Wednesday, 10 January 2018

This Week In 1993: January 10, 1993

A new year, and with the dawn of 1993 came a new musical trend: world music goes electronic. The biggest of the five new entries on the first ARIA chart for the year did for pan pipes and foreign language lyrics what Enigma did for Gregorian chant a couple of years earlier.

1993's first musical trend: world music goes mainstream

The song was a worldwide sensation, but I always associate it with another '90s phenomenon: chart rigging. I'll explain why when we get to it...

ARIA Top 50 Singles and Albums Chart - three weeks ending January 10, 1993

Speaking of phenomena, there was no change at number 1 this week in 1993, with "I Will Always Love You" by Whitney Houston just where we left it. This was the fourth week on top for the Bodyguard smash. 

Off The Chart
Number 97 "Time After Time" by Mark Williams / Tara Morice
Peak: number 82
Unlike the remix of "Love Is In The Air", this remake of the Cyndi Lauper ballad recorded as a duet for Strictly Ballroom (with its female lead as one of the performers) was not a hit.

Number 91 "Love In Motion" by Icehouse featuring Christina Amphlett
Peak: number 74
This revamp of Icehouse's 1981 top 10 hit with guest vocals by the formally credited Divinyls frontwoman was taken from Masterfile, the second compilation of the band's material to stop short of covering the Man Of Colours years.

Number 73 "In Bloom" by Nirvana
Peak: number 73
This fourth and final single from Nevermind might've sounded as, well, grungy as the rest, but it came with a lighthearted music video that saw the band send up 1960s variety shows.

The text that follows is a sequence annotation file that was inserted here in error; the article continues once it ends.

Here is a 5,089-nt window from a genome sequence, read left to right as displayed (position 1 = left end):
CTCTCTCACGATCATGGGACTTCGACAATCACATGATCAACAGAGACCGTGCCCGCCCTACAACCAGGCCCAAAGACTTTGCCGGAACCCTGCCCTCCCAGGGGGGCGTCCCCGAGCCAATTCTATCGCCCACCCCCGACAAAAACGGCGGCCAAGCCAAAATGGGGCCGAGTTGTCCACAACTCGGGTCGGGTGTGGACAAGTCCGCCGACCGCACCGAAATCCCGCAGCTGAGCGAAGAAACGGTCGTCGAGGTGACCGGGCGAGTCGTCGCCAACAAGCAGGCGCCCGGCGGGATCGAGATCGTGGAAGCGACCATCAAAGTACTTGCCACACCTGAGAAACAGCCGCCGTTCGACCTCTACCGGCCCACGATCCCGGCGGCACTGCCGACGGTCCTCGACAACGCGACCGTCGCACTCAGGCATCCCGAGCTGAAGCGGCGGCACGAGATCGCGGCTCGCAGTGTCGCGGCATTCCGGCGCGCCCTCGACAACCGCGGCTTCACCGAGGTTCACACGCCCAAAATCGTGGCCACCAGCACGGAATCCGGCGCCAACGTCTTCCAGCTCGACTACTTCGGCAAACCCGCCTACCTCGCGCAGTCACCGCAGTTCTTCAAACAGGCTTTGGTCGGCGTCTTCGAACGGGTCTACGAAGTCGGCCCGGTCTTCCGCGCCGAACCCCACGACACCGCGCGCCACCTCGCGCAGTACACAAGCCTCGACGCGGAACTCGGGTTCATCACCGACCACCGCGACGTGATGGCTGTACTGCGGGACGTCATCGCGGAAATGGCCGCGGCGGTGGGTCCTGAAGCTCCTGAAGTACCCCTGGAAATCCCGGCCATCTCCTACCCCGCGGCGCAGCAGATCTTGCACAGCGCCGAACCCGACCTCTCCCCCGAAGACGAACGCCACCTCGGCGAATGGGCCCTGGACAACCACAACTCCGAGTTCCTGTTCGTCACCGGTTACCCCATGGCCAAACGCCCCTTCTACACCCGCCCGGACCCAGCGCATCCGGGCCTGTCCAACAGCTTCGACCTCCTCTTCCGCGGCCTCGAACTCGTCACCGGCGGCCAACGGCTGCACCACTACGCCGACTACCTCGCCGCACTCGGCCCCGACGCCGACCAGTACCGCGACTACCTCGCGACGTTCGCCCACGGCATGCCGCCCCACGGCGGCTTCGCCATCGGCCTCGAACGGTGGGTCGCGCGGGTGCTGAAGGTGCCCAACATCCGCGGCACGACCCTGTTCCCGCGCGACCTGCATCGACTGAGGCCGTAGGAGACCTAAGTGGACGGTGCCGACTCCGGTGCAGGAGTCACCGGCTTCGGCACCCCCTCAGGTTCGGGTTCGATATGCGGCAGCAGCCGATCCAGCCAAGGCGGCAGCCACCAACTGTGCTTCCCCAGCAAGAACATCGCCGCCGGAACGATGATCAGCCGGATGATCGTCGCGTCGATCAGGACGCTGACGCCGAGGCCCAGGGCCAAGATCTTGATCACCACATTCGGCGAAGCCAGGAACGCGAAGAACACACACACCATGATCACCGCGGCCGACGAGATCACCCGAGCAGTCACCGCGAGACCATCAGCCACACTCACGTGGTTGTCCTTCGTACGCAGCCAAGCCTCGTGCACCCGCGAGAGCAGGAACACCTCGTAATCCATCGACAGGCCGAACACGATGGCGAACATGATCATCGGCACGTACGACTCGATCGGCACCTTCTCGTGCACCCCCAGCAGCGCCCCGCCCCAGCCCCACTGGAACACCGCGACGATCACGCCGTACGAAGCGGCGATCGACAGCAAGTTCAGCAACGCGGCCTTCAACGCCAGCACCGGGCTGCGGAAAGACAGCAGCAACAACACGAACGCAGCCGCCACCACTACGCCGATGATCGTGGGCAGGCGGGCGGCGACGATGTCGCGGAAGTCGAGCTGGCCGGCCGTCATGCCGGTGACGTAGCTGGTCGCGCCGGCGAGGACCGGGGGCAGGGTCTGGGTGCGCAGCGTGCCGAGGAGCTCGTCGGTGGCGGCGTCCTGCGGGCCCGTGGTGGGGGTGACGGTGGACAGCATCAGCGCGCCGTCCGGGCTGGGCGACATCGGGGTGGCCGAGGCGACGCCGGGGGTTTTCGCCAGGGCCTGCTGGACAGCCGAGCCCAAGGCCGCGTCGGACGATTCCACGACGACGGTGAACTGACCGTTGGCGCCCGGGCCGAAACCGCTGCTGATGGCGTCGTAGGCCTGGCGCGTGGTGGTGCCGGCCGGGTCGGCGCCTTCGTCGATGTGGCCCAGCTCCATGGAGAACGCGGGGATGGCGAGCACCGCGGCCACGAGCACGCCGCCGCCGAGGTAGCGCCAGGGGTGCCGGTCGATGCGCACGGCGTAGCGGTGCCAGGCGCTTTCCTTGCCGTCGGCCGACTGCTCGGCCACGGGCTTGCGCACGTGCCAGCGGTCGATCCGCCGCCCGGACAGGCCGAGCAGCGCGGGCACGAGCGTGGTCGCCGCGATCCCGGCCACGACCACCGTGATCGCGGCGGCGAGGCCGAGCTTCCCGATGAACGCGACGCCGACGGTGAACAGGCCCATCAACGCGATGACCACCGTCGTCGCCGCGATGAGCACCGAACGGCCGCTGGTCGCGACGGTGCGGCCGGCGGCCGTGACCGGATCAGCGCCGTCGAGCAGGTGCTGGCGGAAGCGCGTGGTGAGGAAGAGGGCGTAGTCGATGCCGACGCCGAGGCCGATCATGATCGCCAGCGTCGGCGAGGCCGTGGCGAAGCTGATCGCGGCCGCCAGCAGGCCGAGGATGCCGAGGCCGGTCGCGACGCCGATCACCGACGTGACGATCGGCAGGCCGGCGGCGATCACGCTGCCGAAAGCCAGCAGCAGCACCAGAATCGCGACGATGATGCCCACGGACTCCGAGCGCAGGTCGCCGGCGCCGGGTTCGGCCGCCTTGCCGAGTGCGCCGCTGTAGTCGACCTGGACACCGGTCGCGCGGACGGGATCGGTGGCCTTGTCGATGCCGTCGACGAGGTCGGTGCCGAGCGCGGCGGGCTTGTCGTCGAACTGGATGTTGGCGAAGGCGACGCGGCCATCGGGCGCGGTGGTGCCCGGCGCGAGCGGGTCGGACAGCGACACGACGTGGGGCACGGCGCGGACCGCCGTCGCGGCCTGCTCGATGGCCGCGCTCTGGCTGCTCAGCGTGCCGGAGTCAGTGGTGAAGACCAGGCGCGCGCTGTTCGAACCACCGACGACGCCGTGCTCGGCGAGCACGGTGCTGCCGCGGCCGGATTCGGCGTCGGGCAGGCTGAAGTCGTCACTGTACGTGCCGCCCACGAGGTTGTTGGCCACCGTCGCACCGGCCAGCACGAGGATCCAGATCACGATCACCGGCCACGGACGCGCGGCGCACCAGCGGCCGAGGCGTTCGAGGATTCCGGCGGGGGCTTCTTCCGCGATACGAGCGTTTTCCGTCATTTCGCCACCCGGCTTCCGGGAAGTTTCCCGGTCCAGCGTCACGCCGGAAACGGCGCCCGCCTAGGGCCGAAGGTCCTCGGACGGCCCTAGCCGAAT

Number 65 "Achy Breaky Heart" by Alvin & The Chipmunks
Peak: number 61
Just when you thought it couldn't get any worse, the helium-voiced rodents gave Billy Ray Cyrus's chart-topper a makeover that resulted in a whole new type of hell.

New Entries
Number 50 "I Will Never Leave You" by Euphoria
Peak: number 41
The dream run was over for two-time chart-topping dance act Euphoria as their fourth single - and first released after their debut album, Total Euphoria - fell a long way short of the top 10. The 2 Unlimited-ish "I Will Never Leave You" also saw the group come full circle with Holly Garnett, who sang the verses, not appearing in the music video, but Keren Minshull, who performed the rest and for whom Holly had lip synced in the "Love You Right" clip, present and accounted for. A post-Holly Euphoria would release one more new single, which we'll see later in the year.

Number 48 "Oíche Chiúin (Silent Night)" by Enya
Peak: number 48
Exactly a year earlier, Enya's Gaelic rendition of the festive favourite had charted as part of a double A-side with "How Can I Keep From Singing?". In 1993, a separate release of "Oíche Chiúin" wound back up in the low 40s thanks to Christmas sales. Enya's persistent record company tried to turn it into a big hit again in 1994-95 and 1995-96 (and maybe on other occasions for all I know), but this was its last appearance in the top 50.

Number 44 "Man On The Moon" by R.E.M.
Peak: number 39
R.E.M. really weren't doing so well with the singles from Automatic For The People at this point, we're they? (Although they could console themselves with the fact the album reached number 2.) Matching "Drive" by peaking in the 30s was this second single, which was inspired by comedian Andy Kaufman. "Man On The Moon" would go on to be used in and provide the title for a film about the former Saturday Night Live cast member in 1999, and despite its surprisingly lowly chart peak here, it's surely become one of the band's most recognisable songs.

Number 43 "Sweet Lullaby" by Deep Forest
Peak: number 7
Indigenous music and dance music had been combined to great effect previously, with the club mixes of Yothu Yindi's songs achieving great success on the ARIA chart. But Yothu Yindi was a contemporary act, while Deep Forrest took recordings of traditional indigenous populations, and blended them with ambient music and electronic beats. On "Sweet Lullaby", a melody that originated from the Solomon Islands was turned into a chillout tune - one that connected with people all around the world, albeit gradually. Released in 1992, it took its time to become a global hit, with countries still coming on board in 1994.